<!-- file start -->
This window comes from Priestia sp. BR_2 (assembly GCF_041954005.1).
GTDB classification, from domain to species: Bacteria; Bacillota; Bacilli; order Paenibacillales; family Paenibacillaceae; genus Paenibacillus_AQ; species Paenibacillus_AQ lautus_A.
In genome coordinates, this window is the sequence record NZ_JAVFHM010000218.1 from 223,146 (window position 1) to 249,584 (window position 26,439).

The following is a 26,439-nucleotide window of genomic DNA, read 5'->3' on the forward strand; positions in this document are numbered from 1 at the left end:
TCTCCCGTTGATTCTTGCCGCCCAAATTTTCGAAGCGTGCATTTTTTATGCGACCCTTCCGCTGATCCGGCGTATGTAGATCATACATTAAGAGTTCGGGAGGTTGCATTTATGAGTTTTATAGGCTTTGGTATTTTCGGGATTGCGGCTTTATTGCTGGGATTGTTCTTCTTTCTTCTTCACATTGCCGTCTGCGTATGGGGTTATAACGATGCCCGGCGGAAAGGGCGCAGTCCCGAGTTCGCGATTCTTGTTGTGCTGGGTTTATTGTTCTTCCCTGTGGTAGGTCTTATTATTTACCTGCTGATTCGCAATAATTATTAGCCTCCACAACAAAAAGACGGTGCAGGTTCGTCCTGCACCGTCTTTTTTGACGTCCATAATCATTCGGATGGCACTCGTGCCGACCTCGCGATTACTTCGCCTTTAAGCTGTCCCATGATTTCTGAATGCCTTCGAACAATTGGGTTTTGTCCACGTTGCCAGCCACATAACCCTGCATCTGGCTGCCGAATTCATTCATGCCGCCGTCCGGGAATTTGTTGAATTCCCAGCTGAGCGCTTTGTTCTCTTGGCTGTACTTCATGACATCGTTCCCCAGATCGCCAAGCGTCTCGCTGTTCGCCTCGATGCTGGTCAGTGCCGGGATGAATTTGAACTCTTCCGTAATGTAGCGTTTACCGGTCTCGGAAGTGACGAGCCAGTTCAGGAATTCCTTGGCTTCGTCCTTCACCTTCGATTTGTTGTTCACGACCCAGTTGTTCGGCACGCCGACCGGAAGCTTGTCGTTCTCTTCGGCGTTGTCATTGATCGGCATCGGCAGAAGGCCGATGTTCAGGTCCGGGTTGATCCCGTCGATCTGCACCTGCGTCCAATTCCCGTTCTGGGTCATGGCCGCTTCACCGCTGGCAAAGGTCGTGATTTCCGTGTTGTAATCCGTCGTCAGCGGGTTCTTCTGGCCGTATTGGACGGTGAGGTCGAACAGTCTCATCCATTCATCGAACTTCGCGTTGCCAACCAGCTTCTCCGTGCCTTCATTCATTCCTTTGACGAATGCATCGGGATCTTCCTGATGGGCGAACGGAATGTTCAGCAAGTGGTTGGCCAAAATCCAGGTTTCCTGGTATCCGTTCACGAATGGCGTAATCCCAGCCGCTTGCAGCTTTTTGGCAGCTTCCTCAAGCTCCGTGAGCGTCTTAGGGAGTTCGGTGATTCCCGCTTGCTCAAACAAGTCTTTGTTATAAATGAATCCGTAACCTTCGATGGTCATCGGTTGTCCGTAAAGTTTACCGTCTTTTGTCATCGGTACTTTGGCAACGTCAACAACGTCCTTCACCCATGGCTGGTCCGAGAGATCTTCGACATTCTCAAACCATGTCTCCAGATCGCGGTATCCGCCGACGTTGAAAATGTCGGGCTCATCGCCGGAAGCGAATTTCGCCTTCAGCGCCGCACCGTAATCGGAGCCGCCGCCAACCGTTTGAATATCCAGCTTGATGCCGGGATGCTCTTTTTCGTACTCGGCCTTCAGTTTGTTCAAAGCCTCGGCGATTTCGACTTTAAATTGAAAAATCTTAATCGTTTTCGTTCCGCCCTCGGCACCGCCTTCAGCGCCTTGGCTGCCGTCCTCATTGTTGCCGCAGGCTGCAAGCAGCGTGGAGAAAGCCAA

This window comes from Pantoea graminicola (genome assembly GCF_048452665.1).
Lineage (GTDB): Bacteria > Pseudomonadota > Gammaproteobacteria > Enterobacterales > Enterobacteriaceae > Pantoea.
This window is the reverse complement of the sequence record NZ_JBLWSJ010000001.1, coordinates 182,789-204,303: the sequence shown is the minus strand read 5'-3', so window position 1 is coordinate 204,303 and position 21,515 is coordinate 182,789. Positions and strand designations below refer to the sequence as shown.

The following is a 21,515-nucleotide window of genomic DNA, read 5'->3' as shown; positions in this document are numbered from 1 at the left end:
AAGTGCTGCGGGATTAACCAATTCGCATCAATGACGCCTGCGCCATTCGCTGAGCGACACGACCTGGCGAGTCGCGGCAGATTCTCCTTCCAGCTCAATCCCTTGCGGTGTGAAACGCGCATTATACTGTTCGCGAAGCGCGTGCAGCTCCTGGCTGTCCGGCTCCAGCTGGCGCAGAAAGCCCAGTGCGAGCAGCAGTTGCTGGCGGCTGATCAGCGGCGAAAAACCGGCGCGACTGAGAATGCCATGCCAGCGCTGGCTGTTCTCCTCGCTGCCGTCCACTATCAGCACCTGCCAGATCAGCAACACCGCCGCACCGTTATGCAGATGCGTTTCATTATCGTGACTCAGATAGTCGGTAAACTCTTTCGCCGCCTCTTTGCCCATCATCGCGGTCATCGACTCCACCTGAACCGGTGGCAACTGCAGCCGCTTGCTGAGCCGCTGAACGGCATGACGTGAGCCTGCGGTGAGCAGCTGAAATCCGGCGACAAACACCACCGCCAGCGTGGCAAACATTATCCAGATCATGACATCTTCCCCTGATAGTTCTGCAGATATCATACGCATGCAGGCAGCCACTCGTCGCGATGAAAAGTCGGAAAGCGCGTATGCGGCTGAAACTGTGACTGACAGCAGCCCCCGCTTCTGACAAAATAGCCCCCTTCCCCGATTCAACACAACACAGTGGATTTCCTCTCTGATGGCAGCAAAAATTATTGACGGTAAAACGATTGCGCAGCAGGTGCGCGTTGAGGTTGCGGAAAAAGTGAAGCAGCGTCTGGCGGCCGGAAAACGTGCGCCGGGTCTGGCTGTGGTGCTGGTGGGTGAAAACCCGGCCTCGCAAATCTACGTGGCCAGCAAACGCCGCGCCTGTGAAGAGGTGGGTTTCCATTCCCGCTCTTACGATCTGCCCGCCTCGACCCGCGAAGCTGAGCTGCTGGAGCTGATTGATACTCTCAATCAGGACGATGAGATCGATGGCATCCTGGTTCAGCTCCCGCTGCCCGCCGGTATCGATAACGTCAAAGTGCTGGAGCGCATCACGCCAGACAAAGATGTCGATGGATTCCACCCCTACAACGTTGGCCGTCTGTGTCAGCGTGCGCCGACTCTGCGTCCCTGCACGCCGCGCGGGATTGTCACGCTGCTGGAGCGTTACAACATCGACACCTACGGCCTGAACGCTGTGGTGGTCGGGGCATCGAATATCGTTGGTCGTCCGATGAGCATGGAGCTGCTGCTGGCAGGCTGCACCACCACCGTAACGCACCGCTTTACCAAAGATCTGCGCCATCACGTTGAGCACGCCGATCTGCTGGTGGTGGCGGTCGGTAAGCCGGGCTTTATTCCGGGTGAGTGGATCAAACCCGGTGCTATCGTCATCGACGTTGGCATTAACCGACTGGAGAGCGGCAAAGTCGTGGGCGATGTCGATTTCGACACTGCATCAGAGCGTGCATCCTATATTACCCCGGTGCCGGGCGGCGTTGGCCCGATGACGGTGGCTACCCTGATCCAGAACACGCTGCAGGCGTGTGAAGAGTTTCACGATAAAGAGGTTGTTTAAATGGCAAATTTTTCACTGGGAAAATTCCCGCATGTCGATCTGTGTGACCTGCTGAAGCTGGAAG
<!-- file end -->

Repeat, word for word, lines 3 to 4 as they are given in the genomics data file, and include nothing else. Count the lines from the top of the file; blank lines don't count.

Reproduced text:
In genome coordinates, this window is the sequence record NZ_JAVFHM010000218.1 from 223,146 (window position 1) to 249,584 (window position 26,439).

The following is a 26,439-nucleotide window of genomic DNA, read 5'->3' on the forward strand; positions in this document are numbered from 1 at the left end: